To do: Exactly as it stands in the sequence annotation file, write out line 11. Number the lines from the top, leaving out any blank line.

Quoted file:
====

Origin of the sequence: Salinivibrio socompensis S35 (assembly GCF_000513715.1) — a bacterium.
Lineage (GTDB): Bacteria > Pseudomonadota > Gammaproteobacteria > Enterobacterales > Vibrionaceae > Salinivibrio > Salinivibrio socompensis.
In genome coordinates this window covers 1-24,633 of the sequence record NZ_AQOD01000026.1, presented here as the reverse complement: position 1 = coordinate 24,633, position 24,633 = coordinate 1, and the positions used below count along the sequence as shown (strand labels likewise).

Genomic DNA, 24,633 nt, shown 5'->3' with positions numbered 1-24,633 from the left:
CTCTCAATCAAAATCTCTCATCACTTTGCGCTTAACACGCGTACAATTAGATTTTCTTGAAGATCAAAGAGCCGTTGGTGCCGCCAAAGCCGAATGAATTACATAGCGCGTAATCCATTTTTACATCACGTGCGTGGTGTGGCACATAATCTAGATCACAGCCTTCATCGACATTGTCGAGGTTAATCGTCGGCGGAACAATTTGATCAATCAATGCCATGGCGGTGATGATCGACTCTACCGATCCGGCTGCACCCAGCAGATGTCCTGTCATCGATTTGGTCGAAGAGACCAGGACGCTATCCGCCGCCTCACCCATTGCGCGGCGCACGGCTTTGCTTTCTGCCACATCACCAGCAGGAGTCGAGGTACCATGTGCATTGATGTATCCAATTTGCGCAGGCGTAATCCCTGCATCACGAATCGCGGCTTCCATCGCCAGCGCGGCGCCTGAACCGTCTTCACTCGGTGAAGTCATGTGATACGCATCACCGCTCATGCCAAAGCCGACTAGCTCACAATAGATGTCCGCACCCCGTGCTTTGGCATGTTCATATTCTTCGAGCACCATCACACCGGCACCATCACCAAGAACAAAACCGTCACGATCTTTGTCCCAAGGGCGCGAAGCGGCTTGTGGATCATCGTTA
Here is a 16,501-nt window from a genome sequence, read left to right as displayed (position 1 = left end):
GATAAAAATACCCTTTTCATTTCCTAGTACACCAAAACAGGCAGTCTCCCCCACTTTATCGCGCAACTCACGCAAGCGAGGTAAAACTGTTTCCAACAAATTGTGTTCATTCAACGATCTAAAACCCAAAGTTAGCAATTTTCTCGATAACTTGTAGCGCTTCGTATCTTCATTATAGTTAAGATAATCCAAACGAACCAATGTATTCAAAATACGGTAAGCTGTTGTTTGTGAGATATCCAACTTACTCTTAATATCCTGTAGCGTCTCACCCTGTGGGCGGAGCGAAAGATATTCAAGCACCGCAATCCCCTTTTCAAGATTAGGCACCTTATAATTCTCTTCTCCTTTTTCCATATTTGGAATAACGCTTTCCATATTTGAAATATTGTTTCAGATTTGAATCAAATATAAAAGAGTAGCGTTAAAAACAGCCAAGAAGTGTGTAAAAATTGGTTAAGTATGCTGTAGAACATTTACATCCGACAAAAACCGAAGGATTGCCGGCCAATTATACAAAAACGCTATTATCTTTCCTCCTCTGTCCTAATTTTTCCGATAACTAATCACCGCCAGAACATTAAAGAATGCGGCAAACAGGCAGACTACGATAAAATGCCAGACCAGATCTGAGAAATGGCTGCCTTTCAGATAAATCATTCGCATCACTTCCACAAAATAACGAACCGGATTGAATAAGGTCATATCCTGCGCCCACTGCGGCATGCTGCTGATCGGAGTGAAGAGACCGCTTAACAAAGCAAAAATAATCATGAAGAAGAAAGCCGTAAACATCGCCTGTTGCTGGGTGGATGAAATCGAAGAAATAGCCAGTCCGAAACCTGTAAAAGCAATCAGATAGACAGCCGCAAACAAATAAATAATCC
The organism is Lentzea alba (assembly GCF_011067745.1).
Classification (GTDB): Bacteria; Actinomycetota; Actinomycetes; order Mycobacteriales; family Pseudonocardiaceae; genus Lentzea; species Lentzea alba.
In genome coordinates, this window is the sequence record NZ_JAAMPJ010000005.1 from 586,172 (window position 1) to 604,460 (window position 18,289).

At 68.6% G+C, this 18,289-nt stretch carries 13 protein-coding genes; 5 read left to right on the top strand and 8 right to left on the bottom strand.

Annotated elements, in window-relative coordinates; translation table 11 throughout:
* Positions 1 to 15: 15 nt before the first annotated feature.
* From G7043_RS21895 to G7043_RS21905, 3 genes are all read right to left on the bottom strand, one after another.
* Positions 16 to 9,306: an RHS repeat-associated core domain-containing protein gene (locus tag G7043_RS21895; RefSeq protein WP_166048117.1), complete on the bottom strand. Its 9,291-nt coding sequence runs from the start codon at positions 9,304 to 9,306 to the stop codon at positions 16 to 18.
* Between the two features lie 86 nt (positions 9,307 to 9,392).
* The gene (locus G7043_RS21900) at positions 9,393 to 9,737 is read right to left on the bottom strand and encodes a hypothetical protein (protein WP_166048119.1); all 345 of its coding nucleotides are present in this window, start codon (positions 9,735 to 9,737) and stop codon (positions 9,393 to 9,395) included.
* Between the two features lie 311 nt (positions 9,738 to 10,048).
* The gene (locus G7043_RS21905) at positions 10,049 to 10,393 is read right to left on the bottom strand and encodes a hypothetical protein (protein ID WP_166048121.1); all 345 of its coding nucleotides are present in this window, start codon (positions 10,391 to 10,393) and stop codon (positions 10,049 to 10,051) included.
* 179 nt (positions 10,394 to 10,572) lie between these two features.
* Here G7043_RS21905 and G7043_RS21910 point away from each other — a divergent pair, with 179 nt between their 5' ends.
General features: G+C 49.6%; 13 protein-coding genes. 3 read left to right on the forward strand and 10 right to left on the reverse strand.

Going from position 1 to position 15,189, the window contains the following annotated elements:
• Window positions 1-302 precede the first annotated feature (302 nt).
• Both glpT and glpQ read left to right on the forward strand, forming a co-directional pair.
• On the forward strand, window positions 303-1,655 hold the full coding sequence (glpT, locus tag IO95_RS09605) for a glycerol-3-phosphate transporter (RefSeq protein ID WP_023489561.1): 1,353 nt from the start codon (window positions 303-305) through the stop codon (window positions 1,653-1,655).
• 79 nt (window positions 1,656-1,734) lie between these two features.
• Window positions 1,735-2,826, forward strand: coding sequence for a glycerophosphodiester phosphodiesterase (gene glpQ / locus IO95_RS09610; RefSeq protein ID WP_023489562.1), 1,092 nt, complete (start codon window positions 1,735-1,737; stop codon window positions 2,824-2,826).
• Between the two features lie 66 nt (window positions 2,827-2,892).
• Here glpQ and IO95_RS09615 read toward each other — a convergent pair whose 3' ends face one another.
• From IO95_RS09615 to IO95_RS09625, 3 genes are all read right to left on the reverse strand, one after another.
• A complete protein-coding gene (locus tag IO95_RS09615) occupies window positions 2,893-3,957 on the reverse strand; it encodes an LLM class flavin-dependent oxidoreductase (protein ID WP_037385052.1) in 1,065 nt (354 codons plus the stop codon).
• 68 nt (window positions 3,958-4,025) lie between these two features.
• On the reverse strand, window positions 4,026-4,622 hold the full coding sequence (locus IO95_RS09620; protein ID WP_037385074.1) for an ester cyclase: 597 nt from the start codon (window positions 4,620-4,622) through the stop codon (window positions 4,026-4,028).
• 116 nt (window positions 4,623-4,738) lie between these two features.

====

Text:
At 68.6% G+C, this 18,289-nt stretch carries 13 protein-coding genes; 5 read left to right on the top strand and 8 right to left on the bottom strand.